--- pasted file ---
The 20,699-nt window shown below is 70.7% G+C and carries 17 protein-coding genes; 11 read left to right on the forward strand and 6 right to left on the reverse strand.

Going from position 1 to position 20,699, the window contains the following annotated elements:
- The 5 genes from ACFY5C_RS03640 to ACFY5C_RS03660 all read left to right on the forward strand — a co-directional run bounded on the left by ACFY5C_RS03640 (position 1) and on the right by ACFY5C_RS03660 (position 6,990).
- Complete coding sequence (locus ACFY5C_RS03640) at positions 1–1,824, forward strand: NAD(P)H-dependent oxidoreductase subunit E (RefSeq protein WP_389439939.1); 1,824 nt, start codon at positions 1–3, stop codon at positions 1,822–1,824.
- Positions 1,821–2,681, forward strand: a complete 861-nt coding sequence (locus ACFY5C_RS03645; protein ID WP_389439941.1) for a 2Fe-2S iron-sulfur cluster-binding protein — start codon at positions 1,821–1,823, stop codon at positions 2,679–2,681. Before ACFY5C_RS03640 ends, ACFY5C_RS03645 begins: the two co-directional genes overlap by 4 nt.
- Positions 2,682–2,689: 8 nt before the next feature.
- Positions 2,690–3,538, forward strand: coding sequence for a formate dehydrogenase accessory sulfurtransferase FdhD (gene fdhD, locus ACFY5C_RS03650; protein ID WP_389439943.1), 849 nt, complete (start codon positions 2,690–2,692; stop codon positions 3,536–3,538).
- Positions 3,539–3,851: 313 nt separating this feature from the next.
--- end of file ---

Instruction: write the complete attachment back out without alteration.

The 20,699-nt window shown below is 70.7% G+C and carries 17 protein-coding genes; 11 read left to right on the forward strand and 6 right to left on the reverse strand.

Going from position 1 to position 20,699, the window contains the following annotated elements:
- The 5 genes from ACFY5C_RS03640 to ACFY5C_RS03660 all read left to right on the forward strand — a co-directional run bounded on the left by ACFY5C_RS03640 (position 1) and on the right by ACFY5C_RS03660 (position 6,990).
- Complete coding sequence (locus ACFY5C_RS03640) at positions 1–1,824, forward strand: NAD(P)H-dependent oxidoreductase subunit E (RefSeq protein WP_389439939.1); 1,824 nt, start codon at positions 1–3, stop codon at positions 1,822–1,824.
- Positions 1,821–2,681, forward strand: a complete 861-nt coding sequence (locus ACFY5C_RS03645; protein ID WP_389439941.1) for a 2Fe-2S iron-sulfur cluster-binding protein — start codon at positions 1,821–1,823, stop codon at positions 2,679–2,681. Before ACFY5C_RS03640 ends, ACFY5C_RS03645 begins: the two co-directional genes overlap by 4 nt.
- Positions 2,682–2,689: 8 nt before the next feature.
- Positions 2,690–3,538, forward strand: coding sequence for a formate dehydrogenase accessory sulfurtransferase FdhD (gene fdhD, locus ACFY5C_RS03650; protein ID WP_389439943.1), 849 nt, complete (start codon positions 2,690–2,692; stop codon positions 3,536–3,538).
- Positions 3,539–3,851: 313 nt separating this feature from the next.